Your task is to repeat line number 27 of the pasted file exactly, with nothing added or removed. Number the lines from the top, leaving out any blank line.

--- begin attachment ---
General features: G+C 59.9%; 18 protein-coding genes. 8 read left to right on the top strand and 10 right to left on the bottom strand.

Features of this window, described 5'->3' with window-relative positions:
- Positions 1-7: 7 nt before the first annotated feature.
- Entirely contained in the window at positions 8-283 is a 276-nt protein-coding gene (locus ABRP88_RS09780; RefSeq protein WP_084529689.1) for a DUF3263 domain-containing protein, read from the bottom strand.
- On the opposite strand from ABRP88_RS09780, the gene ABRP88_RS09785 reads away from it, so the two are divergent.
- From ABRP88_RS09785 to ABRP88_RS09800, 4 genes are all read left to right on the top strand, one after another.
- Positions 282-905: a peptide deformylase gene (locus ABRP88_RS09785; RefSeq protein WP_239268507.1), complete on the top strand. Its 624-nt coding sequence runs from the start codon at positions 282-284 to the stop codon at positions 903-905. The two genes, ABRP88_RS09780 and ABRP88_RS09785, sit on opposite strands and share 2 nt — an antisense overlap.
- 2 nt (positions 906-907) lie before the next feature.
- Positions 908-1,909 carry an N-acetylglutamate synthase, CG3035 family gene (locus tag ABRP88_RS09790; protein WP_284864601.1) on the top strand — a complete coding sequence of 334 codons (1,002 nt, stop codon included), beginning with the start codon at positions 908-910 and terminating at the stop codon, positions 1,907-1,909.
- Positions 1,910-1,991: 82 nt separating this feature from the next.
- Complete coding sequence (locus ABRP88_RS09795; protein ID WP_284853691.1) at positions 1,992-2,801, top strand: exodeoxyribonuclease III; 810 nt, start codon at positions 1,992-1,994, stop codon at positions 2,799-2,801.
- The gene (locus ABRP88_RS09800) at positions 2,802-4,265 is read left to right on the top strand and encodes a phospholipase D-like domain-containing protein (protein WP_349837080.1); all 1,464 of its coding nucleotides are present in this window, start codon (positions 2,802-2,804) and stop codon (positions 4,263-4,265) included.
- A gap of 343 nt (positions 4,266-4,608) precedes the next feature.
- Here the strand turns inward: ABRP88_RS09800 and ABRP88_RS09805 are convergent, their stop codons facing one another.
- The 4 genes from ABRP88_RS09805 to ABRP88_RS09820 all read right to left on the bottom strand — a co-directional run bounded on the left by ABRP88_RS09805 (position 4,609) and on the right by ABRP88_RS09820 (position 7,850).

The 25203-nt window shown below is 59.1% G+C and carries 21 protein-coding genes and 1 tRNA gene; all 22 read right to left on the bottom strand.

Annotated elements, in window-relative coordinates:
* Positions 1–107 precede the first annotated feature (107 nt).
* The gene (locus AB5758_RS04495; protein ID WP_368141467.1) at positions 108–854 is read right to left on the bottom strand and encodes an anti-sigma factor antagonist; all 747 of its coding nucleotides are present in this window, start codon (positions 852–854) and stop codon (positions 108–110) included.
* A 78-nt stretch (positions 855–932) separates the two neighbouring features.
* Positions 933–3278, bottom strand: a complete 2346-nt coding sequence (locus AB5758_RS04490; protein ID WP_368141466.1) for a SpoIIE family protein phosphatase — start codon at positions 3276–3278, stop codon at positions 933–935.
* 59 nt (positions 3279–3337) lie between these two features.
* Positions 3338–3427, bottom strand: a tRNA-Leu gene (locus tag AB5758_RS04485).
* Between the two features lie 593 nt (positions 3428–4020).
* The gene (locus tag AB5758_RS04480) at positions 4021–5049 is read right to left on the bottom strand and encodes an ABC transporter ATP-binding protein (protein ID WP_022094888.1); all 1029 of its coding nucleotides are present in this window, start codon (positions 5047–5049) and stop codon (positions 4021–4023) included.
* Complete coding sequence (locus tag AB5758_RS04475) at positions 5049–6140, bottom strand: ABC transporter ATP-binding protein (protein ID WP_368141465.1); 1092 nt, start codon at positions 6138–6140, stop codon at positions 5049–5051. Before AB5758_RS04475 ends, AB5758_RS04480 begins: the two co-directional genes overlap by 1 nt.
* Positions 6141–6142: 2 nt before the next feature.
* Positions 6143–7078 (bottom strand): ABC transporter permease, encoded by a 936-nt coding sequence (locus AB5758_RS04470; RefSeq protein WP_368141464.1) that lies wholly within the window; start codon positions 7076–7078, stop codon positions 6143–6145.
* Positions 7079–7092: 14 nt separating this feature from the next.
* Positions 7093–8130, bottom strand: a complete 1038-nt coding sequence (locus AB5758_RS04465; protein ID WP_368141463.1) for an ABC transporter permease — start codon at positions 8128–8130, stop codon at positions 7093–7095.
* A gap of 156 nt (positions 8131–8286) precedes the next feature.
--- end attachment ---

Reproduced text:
* Positions 6141–6142: 2 nt before the next feature.